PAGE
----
Pirates and Emperors
Pirates and Emperors, Old and New: International Terrorism in the Real World is a book by Noam Chomsky, titled after an observation by St. Augustine in City of God, proposing that what governments coin as "terrorism" in the small simply reflects what governments utilize as "warfare" in the large. Yet, governments coerce their populations to denounce the former while embracing the latter. In the City of God, St. Augustine tells the story
Indeed, that was an apt and true reply which was given to Alexander the Great by a pirate who had been seized. For when that king had asked the man what he meant by keeping hostile possession of the sea, he answered with bold pride, What you mean by seizing the whole earth; but because I do it with a petty ship, I am called a robber, while you who does it with a great fleet are styled emperor".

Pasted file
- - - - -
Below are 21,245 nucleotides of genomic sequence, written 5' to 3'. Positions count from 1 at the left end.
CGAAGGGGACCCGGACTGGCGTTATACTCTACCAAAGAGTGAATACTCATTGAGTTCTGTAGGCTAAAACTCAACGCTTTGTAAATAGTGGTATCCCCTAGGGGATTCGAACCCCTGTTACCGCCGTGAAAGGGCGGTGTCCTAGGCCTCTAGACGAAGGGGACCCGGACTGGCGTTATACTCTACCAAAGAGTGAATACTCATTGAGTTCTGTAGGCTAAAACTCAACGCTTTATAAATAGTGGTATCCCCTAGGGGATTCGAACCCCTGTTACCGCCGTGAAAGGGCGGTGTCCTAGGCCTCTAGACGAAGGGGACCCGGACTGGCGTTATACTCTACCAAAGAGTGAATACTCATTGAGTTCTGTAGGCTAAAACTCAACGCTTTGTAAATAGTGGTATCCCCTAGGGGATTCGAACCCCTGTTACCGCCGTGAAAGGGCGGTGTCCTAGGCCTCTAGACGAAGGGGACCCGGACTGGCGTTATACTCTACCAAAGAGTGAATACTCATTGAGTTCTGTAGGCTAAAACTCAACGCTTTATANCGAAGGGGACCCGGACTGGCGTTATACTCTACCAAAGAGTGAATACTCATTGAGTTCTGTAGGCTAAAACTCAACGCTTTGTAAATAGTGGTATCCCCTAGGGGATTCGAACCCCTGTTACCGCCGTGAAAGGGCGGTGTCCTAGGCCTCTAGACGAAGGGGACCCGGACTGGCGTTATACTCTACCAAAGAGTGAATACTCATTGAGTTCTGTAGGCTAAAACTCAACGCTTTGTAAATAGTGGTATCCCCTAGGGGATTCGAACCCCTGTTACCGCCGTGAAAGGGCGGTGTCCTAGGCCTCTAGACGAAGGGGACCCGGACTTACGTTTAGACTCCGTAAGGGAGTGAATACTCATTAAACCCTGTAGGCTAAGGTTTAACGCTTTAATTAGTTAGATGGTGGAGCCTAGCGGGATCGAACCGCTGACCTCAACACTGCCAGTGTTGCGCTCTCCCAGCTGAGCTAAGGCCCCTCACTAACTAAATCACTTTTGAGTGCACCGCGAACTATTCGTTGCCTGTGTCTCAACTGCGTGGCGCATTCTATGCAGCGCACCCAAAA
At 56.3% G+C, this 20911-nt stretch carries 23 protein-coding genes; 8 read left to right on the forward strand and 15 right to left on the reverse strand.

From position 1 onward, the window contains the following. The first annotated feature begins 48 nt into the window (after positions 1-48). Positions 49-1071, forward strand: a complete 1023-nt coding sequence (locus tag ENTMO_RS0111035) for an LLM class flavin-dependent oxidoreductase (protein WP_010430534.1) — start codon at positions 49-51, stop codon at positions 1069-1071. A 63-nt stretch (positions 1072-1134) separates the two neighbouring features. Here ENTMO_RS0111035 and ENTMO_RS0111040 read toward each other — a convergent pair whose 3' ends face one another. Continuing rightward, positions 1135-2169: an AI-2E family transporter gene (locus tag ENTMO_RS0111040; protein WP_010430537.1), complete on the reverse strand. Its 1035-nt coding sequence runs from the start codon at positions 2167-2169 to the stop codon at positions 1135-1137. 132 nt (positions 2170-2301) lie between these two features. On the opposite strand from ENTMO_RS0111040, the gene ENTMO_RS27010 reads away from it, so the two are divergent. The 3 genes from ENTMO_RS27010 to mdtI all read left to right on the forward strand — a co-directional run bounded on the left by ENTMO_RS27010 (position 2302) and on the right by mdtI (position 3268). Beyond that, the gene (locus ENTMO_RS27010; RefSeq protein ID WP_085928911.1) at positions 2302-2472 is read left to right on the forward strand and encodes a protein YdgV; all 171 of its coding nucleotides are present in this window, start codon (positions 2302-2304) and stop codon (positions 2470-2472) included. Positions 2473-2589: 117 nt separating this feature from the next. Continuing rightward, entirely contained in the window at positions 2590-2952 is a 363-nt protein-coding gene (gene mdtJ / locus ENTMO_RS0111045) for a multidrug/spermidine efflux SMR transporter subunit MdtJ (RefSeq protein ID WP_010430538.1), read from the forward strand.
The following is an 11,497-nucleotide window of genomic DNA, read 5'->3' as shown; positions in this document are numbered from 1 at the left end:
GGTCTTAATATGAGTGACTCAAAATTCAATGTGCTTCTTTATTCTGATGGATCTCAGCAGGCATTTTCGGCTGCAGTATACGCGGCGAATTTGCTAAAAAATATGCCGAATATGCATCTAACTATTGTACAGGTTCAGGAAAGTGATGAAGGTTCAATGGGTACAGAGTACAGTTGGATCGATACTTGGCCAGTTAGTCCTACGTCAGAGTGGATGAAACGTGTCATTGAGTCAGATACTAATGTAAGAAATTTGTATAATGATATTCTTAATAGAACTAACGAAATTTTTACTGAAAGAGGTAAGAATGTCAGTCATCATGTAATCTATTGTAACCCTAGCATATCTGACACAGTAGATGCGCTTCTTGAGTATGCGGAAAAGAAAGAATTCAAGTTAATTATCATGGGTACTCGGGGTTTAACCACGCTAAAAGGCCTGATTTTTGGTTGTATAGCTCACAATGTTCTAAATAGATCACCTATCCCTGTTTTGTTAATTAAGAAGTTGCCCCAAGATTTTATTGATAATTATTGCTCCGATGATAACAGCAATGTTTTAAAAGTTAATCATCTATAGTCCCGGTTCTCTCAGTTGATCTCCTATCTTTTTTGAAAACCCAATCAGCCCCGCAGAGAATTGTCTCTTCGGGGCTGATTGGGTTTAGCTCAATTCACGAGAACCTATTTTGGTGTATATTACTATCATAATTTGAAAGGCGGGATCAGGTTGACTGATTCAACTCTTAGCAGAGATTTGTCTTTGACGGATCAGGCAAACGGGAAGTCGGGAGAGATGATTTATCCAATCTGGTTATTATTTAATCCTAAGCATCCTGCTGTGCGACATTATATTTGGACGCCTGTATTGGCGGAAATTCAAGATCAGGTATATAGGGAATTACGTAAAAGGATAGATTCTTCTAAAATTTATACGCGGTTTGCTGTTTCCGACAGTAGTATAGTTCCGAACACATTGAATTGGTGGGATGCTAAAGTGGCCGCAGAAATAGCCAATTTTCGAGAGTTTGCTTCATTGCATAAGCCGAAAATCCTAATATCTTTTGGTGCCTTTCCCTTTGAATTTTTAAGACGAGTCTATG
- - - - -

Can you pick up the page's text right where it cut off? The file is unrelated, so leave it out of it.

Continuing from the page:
- Noam Choksky (2003). "Pirates and Emperors, Old and New: International Terrorism in the Real World". South End Press. ISBN 978-0896086852.
- St Augustine. "4.— How Like Kingdoms Without Justice are to Robberies.". The City of God (Book IV).
- John Gower (1901). G. C. Macaulay, ed. Confessio Amantis.
- François Villon (1953). "The Testament, XVIII". Poems. Translated by Norman Cameron. Jonathan Cape.
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